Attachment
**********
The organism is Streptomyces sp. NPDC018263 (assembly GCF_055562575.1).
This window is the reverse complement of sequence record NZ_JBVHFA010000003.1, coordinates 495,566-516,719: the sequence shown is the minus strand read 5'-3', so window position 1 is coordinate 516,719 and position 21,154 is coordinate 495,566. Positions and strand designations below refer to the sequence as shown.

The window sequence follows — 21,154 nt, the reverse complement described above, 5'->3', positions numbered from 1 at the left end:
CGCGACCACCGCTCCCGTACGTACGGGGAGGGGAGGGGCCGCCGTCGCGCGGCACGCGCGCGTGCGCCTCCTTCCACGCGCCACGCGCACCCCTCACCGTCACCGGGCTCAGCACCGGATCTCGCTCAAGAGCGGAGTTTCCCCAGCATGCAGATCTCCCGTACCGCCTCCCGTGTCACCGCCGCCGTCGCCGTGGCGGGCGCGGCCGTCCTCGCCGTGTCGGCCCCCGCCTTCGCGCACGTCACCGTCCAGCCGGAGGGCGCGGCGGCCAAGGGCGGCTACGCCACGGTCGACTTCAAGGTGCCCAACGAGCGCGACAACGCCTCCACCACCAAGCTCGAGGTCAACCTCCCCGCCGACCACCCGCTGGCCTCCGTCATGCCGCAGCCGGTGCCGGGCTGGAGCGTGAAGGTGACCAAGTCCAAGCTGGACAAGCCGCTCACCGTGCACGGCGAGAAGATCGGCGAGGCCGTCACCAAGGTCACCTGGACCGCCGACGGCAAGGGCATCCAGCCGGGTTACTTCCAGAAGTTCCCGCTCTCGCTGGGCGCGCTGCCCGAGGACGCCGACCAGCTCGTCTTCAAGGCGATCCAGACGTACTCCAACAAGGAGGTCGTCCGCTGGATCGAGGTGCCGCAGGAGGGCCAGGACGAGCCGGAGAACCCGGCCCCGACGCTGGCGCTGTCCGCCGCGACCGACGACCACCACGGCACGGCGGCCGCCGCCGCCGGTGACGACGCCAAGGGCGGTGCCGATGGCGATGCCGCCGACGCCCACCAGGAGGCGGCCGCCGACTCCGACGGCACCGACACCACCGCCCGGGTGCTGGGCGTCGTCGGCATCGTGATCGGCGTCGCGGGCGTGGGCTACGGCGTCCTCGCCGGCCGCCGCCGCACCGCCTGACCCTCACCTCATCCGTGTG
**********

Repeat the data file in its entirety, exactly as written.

The organism is Streptomyces sp. NPDC018263 (assembly GCF_055562575.1).
This window is the reverse complement of sequence record NZ_JBVHFA010000003.1, coordinates 495,566-516,719: the sequence shown is the minus strand read 5'-3', so window position 1 is coordinate 516,719 and position 21,154 is coordinate 495,566. Positions and strand designations below refer to the sequence as shown.

The window sequence follows — 21,154 nt, the reverse complement described above, 5'->3', positions numbered from 1 at the left end:
CGCGACCACCGCTCCCGTACGTACGGGGAGGGGAGGGGCCGCCGTCGCGCGGCACGCGCGCGTGCGCCTCCTTCCACGCGCCACGCGCACCCCTCACCGTCACCGGGCTCAGCACCGGATCTCGCTCAAGAGCGGAGTTTCCCCAGCATGCAGATCTCCCGTACCGCCTCCCGTGTCACCGCCGCCGTCGCCGTGGCGGGCGCGGCCGTCCTCGCCGTGTCGGCCCCCGCCTTCGCGCACGTCACCGTCCAGCCGGAGGGCGCGGCGGCCAAGGGCGGCTACGCCACGGTCGACTTCAAGGTGCCCAACGAGCGCGACAACGCCTCCACCACCAAGCTCGAGGTCAACCTCCCCGCCGACCACCCGCTGGCCTCCGTCATGCCGCAGCCGGTGCCGGGCTGGAGCGTGAAGGTGACCAAGTCCAAGCTGGACAAGCCGCTCACCGTGCACGGCGAGAAGATCGGCGAGGCCGTCACCAAGGTCACCTGGACCGCCGACGGCAAGGGCATCCAGCCGGGTTACTTCCAGAAGTTCCCGCTCTCGCTGGGCGCGCTGCCCGAGGACGCCGACCAGCTCGTCTTCAAGGCGATCCAGACGTACTCCAACAAGGAGGTCGTCCGCTGGATCGAGGTGCCGCAGGAGGGCCAGGACGAGCCGGAGAACCCGGCCCCGACGCTGGCGCTGTCCGCCGCGACCGACGACCACCACGGCACGGCGGCCGCCGCCGCCGGTGACGACGCCAAGGGCGGTGCCGATGGCGATGCCGCCGACGCCCACCAGGAGGCGGCCGCCGACTCCGACGGCACCGACACCACCGCCCGGGTGCTGGGCGTCGTCGGCATCGTGATCGGCGTCGCGGGCGTGGGCTACGGCGTCCTCGCCGGCCGCCGCCGCACCGCCTGACCCTCACCTCATCCGTGTG